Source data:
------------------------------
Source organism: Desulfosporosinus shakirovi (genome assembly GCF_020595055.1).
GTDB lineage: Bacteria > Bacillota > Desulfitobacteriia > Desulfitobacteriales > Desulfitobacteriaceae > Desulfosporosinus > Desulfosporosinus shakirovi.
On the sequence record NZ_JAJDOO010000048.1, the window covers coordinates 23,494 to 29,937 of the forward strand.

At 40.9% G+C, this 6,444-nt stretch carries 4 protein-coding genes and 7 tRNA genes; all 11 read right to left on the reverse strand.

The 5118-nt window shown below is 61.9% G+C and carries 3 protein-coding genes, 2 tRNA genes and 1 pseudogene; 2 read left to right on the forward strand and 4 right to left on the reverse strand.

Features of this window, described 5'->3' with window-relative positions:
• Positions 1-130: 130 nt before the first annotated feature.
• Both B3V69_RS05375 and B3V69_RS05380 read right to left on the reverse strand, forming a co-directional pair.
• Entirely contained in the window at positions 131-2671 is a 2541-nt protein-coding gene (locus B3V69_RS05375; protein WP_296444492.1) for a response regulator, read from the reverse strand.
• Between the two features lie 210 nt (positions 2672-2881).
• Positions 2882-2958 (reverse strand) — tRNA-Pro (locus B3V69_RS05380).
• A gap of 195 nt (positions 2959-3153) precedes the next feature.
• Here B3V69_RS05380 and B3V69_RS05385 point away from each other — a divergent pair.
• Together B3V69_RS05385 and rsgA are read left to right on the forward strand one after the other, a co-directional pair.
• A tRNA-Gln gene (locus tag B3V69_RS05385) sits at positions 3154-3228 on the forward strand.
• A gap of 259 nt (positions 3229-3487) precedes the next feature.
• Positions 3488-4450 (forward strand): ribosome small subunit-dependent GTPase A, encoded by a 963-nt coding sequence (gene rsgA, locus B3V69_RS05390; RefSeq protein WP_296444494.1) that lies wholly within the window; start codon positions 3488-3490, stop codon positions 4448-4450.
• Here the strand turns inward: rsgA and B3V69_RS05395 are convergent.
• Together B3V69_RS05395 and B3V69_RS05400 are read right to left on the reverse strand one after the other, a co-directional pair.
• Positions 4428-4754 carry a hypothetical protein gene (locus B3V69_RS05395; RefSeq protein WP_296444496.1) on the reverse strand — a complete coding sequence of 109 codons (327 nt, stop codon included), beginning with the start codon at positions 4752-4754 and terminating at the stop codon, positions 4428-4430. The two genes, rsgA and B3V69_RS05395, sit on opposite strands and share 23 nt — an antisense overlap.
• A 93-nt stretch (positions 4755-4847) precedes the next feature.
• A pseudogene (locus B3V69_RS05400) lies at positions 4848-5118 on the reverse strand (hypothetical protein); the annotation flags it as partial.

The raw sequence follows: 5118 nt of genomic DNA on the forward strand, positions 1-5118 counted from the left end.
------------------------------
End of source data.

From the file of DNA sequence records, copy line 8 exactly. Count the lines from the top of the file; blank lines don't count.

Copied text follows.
• Both B3V69_RS05375 and B3V69_RS05380 read right to left on the reverse strand, forming a co-directional pair.